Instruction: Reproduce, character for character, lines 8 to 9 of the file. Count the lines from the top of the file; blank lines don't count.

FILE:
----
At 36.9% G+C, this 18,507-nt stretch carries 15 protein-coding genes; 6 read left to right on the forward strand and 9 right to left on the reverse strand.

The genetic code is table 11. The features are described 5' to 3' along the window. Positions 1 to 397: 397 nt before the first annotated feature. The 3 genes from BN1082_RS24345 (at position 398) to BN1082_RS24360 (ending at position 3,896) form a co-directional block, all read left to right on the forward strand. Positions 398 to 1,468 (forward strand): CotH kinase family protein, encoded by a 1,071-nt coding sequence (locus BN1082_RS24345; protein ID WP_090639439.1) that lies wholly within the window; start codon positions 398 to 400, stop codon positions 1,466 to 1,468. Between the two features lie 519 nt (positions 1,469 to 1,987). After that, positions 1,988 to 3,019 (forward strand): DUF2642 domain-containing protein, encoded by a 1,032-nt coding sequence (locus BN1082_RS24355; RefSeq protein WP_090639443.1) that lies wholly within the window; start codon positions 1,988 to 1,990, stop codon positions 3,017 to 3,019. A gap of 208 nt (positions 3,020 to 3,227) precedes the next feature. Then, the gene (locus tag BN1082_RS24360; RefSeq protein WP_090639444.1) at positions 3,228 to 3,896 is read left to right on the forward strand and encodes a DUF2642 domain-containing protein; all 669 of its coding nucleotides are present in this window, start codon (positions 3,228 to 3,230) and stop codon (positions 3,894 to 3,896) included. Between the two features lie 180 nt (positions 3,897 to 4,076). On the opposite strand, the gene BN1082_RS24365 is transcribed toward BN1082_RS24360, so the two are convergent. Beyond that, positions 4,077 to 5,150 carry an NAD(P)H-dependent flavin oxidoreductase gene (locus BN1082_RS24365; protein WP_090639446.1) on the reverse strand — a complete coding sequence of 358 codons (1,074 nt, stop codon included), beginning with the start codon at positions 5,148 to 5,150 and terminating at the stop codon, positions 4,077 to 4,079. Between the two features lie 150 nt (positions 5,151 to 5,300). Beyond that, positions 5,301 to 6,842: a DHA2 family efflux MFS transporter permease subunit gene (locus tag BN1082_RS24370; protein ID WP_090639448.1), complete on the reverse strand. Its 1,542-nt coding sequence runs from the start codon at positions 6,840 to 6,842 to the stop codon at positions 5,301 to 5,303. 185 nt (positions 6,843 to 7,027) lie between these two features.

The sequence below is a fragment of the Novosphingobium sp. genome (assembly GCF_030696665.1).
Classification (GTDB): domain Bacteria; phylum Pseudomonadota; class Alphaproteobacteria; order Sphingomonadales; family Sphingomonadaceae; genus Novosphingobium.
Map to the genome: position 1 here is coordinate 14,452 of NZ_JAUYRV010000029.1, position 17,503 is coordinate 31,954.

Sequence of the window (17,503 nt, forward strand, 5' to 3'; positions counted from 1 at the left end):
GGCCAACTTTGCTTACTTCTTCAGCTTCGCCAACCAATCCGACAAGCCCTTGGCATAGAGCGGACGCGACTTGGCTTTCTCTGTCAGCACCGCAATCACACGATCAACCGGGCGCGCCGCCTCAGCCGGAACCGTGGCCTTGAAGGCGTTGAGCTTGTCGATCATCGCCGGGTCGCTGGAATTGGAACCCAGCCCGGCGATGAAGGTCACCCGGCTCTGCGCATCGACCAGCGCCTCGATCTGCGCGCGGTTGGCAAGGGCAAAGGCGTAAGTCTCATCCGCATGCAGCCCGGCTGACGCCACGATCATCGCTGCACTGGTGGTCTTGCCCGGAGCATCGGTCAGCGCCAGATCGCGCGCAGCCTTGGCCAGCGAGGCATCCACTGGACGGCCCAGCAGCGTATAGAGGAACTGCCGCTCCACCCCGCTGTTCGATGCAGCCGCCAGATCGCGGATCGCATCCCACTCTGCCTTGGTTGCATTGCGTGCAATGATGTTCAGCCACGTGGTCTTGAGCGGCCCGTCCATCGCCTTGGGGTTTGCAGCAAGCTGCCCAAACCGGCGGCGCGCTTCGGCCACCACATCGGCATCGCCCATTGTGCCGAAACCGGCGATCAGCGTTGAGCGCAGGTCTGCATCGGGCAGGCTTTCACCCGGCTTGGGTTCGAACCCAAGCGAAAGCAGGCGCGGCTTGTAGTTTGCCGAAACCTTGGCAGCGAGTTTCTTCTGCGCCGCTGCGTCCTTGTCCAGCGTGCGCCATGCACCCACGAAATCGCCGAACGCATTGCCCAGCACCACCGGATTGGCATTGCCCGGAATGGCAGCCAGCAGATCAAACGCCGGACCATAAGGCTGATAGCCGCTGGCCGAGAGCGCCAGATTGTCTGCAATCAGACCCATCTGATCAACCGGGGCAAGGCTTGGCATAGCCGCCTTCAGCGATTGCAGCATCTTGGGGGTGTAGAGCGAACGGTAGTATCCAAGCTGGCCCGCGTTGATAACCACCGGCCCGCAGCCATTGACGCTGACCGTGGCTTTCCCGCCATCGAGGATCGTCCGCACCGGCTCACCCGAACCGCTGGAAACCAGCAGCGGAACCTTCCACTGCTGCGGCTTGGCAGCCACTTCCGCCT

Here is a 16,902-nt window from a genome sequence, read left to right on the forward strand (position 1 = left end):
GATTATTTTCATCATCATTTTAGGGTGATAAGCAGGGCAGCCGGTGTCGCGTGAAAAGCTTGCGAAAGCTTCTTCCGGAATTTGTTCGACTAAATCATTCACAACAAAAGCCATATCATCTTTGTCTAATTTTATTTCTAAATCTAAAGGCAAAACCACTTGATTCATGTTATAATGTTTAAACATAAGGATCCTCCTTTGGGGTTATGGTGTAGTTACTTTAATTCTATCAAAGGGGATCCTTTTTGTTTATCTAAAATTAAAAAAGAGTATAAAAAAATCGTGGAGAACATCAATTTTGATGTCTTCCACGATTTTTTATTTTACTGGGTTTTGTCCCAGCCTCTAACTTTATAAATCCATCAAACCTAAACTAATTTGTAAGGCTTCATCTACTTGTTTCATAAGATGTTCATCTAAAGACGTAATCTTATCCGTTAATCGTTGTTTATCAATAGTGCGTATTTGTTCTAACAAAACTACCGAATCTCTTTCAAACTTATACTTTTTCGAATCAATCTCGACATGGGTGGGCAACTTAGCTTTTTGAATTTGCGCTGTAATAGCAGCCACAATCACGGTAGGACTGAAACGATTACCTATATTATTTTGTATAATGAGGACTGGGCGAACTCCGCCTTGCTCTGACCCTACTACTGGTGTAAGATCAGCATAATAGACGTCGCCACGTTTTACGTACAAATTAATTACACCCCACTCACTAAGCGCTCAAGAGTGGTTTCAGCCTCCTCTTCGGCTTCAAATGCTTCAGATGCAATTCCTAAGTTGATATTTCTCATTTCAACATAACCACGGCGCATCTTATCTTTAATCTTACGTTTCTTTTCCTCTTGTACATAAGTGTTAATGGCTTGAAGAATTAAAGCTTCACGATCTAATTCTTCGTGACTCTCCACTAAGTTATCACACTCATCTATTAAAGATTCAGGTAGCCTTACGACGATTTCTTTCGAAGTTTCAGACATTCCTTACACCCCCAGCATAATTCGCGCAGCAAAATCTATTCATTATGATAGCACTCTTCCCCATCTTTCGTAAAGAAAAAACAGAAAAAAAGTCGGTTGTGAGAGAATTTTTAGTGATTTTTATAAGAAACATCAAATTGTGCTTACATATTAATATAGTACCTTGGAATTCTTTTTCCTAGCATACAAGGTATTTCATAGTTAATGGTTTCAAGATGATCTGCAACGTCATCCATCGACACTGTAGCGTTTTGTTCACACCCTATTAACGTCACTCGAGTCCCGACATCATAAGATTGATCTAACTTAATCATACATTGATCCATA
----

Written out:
Here is a 16,902-nt window from a genome sequence, read left to right on the forward strand (position 1 = left end):
GATTATTTTCATCATCATTTTAGGGTGATAAGCAGGGCAGCCGGTGTCGCGTGAAAAGCTTGCGAAAGCTTCTTCCGGAATTTGTTCGACTAAATCATTCACAACAAAAGCCATATCATCTTTGTCTAATTTTATTTCTAAATCTAAAGGCAAAACCACTTGATTCATGTTATAATGTTTAAACATAAGGATCCTCCTTTGGGGTTATGGTGTAGTTACTTTAATTCTATCAAAGGGGATCCTTTTTGTTTATCTAAAATTAAAAAAGAGTATAAAAAAATCGTGGAGAACATCAATTTTGATGTCTTCCACGATTTTTTATTTTACTGGGTTTTGTCCCAGCCTCTAACTTTATAAATCCATCAAACCTAAACTAATTTGTAAGGCTTCATCTACTTGTTTCATAAGATGTTCATCTAAAGACGTAATCTTATCCGTTAATCGTTGTTTATCAATAGTGCGTATTTGTTCTAACAAAACTACCGAATCTCTTTCAAACTTATACTTTTTCGAATCAATCTCGACATGGGTGGGCAACTTAGCTTTTTGAATTTGCGCTGTAATAGCAGCCACAATCACGGTAGGACTGAAACGATTACCTATATTATTTTGTATAATGAGGACTGGGCGAACTCCGCCTTGCTCTGACCCTACTACTGGTGTAAGATCAGCATAATAGACGTCGCCACGTTTTACGTACAAATTAATTACACCCCACTCACTAAGCGCTCAAGAGTGGTTTCAGCCTCCTCTTCGGCTTCAAATGCTTCAGATGCAATTCCTAAGTTGATATTTCTCATTTCAACATAACCACGGCGCATCTTATCTTTAATCTTACGTTTCTTTTCCTCTTGTACATAAGTGTTAATGGCTTGAAGAATTAAAGCTTCACGATCTAATTCTTCGTGACTCTCCACTAAGTTATCACACTCATCTATTAAAGATTCAGGTAGCCTTACGACGATTTCTTTCGAAGTTTCAGACATTCCTTACACCCCCAGCATAATTCGCGCAGCAAAATCTATTCATTATGATAGCACTCTTCCCCATCTTTCGTAAAGAAAAAACAGAAAAAAAGTCGGTTGTGAGAGAATTTTTAGTGATTTTTATAAGAAACATCAAATTGTGCTTACATATTAATATAGTACCTTGGAATTCTTTTTCCTAGCATACAAGGTATTTCATAGTTAATGGTTTCAAGATGATCTGCAACGTCATCCATCGACACTGTAGCGTTTTGTTCACACCCTATTAACGTCACTCGAGTCCCGACATCATAAGATTGATCTAACTTAATCATACATTGATCCATA